Landmark Post Offices Closed by Rural Free Delivery in 1900
In 1775, Benjamin Franklin was appointed as the first Postmaster General, but it would be another 125 years before the postal system would implement RFD (Rural Free Delivery) aimed at providing mail service to country folks.
According to the 1988 book, History of Washington County Tennessee, initially the government was the primary user of the postal service. The general population had to rely on volunteers traveling to and from their area to receive mail delivery. Eventually mail routes became established with riders carrying mail in saddlebags. When roads improved such that stagecoaches could travel over them, parcels were delivered by these roomier conveyances.
By 1796, a post office was established at Jonesborough with John Waddell, Jr., a son-in-law of John Sevier, as postmaster. In Washington County, post offices were at first located in the homes or stores of designated postmasters, which meant a change of address anytime there was a change of postmaster.
In 1803, a proposed stagecoach route between Jonesborough and Blountville was rejected because it was too costly - $600 per year for once a week delivery. A carrier on horseback could transport it for $200. By 1840, mail was established between Jonesborough and three nearby cities: Abingdon, Virginia; Winston-Salem, North Carolina; and Knoxville, Tennessee.
By 1847, there were only eight post offices in Washington County. The number slowly grew to 14 by 1868. However, as the population began to increase, numerous additional offices were established throughout the county.
Postage stamps were introduced in 1847. During the Civil War, a Jonesborough postmaster issued a five-cent stamp on which his name appeared. However, uniform rates for stamps were not established until 1863. Initially, customers could prepay for a letter using a stamp or let the recipient fork out the money upon arrival.
Around 1900, the number of post offices began to decrease significantly because RFD had arrived. The establishment of 300 free rural delivery routes in Tennessee resulted in an almost immediate closing down of all post offices in Tennessee; they had served their usefulness. New and prosperous towns sprang up near villages, which brought with it larger distribution locations for the mail.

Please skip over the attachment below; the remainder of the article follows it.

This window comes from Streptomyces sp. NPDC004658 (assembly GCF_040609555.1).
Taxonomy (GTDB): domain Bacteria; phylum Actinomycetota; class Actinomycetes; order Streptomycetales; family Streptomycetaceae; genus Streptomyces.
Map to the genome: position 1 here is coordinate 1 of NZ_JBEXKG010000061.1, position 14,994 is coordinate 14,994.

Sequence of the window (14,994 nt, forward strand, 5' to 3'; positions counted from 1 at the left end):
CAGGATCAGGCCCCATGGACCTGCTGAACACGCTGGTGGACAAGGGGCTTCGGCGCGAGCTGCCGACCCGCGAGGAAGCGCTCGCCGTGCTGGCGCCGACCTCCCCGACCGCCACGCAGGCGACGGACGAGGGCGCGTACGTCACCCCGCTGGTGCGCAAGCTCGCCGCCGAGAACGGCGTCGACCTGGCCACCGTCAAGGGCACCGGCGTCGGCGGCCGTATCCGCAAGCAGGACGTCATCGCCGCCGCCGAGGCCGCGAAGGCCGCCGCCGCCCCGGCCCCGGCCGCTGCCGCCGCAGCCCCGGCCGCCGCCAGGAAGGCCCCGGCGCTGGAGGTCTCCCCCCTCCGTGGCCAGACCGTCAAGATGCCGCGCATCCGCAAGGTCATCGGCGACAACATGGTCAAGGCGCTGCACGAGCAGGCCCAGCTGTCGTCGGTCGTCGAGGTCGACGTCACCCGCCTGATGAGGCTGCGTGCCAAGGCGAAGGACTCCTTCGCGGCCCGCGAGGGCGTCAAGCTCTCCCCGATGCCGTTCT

Many of the old post offices had historical significance attached to them. For instance, Bean station was where William Bean in 1769 built the first cabin by a white settler in Kentucky, Tennessee or Western North Carolina.
Noli Chucky (Nolichucky) was the site of Jacob Brown’s first store opening in Tennessee in 1772. It was also where Russell Bean, the first child born on Tennessee soil first saw light. Also, John Sevier whose bravery was displayed in a battle with Indians earned the nickname “Nolichucky Jack.”
A few hundred yards from the Boons Creek office was the site of a gigantic leaning beech tree that bore the famous inscription, "D. Boon cilled a bar in the year 1760."
According to the book, Tennessee Post Offices and Postmaster Appointments, 1789-1984, there were 99 original post offices in Washington County. A sampling of nine of them with the post office name (its first postmaster, the years in existence and where the post office function was absorbed) include the following:
Alfred (Landon C. Garber, 1889-1899, Johnson City), Austin Springs (Clisbe Austin, Jr., 1875-1900, Johnson City), Blizzard (renamed Damphool, John F. Grisham, 1889-1900, Jonesborough), Blue Plum (Henry Johnson, 1849-1859, discontinued), Douglass Shed (renamed Douglass, Charles S. Ervin, 1895-1900, Jonesborough), Hacker (Robert L. Ford, 1893-1900, Telford), Haws Cross Roads (Thomas R. Haws, 1860-1900, Jonesborough), Johnson’s Depot (renamed Haynesville, 1857-1870, name changed to Johnson City), and Knob Creek (Alpheus Dove, 1856-1859, discontinued).